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Seam expansion

No, this isn’t a post about gaining weight: busting at the seams.  It’s about expanding on the concept of “seams”.

My first introduction to “seams” was with Michael Feathers’ book Working Effectively with Legacy Code. In which he defined a seam as:

A seam is a place where you can alter behaviour in your program without editing that place.

He also detailed some types of seams: Preprocessing Seams, Object Seams, and Link Seams. As well as detailing Enabling Point, or the thing that represents the choice of which behaviour to enable at that seam.

Feathers described seams and their use in the context of testing.  I think the concept of seams can be used for other places we want to reason about code, design, or architecture.  Before I get into that, let’s have a quick overview of the types of seams that Feathers detailed.

This seam is fairly straightforward. It’s a point where a compiler’s preprocessor lets you enable or disable behaviour based on preprocessor directives (.NET, C++, etc) or preprocessor logic (C++, etc.).  I’m sure we’re all familiar with using #if DEBUG to enable/disable behaviour.

This seam is also straight-forward, it basically details the abstraction behind OOD and that through polymorphism and an object’s published API (or behaviour) we can facilitate enabling or disabling behaviour at compile-time.

The final seam (although, the second in Working Effectively With Legacy Code) basically details all the other possibilities (at least in the context of object-oriented languages) in that they are seams not related to the compiler.  I think this type of seam offers a wonderful ability to facilitate abstraction at so many other levels and allows us to reason about code, design, and architecture in very powerful way.  The rest of this post will be about expanding this seam concept (link-level or link-time) into other areas to allow us to reason about software design more powerfully.

One place where we can get immediate value from seams is to view them as an independent attribute of a design or architecture.  We could view seams as just a side effect of integrating components in a system, but by viewing them as independent artefacts we can reason better about software and its design and architecture. Much like a directed graph that has nodes and edges, a dependency diagram details components and dependencies or relationships.  In most cases, we can view these dependencies and relationships as seams that we can reason about over-and-above testing, regardless of how they are dependant.

Seams are effectively recognizing APIs (or subsets of APIS) and allowing them to be independent of the elements on either side of the seam.  When we do that, either side of the dependency is really dependant on the seam, not on the other side.  If we take that point of view, we can then modify one side to modify the behaviour of the other without directly modifying that other side.  We’re really just thinking about abstraction in a different way.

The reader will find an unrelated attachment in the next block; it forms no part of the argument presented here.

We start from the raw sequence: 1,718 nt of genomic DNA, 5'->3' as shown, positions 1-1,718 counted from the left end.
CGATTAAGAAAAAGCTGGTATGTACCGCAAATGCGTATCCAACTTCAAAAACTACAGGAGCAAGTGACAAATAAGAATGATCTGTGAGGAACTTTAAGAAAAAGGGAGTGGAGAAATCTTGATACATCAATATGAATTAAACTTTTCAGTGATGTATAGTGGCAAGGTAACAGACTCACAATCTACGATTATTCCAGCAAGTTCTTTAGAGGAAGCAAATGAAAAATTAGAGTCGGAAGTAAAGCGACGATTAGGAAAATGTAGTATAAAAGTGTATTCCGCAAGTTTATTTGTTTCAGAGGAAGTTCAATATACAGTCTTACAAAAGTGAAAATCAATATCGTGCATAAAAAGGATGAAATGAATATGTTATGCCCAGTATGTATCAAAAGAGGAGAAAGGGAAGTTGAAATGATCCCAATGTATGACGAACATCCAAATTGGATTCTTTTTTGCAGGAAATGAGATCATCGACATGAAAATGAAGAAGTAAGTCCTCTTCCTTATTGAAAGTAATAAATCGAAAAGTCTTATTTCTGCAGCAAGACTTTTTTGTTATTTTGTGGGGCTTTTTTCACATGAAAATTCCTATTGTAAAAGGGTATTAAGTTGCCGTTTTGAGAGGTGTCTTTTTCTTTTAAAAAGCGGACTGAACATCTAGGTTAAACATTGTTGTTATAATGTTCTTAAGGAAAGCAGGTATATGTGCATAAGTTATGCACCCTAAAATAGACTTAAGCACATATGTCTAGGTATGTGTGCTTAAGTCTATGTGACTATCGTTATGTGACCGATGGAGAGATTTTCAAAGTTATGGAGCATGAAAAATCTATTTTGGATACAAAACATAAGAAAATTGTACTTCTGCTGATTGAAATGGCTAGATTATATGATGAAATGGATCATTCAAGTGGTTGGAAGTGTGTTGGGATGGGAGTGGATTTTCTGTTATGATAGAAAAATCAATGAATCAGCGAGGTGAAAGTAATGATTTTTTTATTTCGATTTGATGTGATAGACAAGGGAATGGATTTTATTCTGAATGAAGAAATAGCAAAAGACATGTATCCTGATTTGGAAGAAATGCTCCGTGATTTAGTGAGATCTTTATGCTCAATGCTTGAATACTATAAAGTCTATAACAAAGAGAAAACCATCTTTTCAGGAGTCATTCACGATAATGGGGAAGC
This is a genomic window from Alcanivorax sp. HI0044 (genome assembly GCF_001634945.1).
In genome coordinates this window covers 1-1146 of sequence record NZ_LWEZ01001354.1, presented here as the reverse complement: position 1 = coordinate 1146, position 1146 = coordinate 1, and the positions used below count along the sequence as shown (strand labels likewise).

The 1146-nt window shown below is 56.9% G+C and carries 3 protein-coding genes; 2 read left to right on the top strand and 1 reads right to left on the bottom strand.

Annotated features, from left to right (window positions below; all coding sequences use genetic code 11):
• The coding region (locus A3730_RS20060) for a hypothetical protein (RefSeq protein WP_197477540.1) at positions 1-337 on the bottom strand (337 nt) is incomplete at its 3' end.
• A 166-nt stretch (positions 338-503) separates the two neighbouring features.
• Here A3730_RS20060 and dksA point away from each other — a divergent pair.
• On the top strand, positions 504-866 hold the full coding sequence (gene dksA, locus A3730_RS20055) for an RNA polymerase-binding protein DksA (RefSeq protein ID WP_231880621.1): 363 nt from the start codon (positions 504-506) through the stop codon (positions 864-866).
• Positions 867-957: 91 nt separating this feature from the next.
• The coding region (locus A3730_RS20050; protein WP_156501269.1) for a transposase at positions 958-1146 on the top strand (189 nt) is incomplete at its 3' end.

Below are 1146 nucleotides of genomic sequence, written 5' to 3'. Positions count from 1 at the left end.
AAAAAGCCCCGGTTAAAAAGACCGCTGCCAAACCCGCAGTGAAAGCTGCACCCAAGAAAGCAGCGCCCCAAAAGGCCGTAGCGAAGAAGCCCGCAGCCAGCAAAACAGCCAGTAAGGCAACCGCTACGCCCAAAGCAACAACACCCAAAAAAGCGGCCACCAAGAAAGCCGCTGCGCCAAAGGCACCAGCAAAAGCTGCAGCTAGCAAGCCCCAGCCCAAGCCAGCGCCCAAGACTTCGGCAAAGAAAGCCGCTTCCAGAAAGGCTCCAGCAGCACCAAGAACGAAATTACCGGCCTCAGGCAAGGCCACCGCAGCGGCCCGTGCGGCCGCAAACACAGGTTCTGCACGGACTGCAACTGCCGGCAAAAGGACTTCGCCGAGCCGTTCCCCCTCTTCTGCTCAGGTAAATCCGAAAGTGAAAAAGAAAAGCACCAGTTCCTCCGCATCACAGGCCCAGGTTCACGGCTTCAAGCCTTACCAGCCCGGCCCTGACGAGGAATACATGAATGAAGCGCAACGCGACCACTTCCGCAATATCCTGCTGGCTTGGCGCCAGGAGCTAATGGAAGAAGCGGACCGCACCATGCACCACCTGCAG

The link seam that Feathers details encompasses link-time resolutions (in terms of .NET: references) but also includes dynamic resolution (run-time linking done either by the runtime, or by the application code—e.g. Double Dispatch, the dynamic keyword, etc.). Feathers’ Link Seam is effectively a run-time resolution seam but can be expanded to allow reasoning about much more of a system’s design.  For example, in many contemporary systems we use web APIs to communicate between components.  This really isn’t the “link” operation that which Feathers details; but equally as useful when viewed as a seam.  A web API is a much more understandable API front-end to implementation—we can view all APIs this way when we use seams.  We can even view a logical grouping of components in a design and their API as a seam.  There may be no unique physical separation between a logical group and the things that depend on it, but again, equally as useful to view its seams.

Some readers may be thinking, these are just views. While this is a very good analogy and it shows you’re grasping the concept, seams are not views.  Views are different in that the view is an implementation detail behind a physically componentized API, the seam is an outward representation of a grouping of APIs (physically componentized or logically grouped).  Any particular component with an API may, of course, implement that API with a view behind it; but that’s orthogonal to seams. e.g. a seam exists whether or not the View pattern is used.

Once we can reason about seams we can then reason about the rest of the design around those seems.  As I’ve mentioned, we can view a logical grouping of APIs as a logical component that publishes a specific API.  If we maintain that specific API over time, we can change the implementation behind that API without having to modify that rest of system that depends on it.  We, of course, will likely have to re-compile or re-build and re-deploy; but if we have maintained that seam, that re-compile our re-build will not fail.

Recognizing, defining, and reasoning about seams at these levels provides a lot of flexibility in software design and architecture.  This post serves as an introduction to this expanded seam concept that will be shown in my next post.

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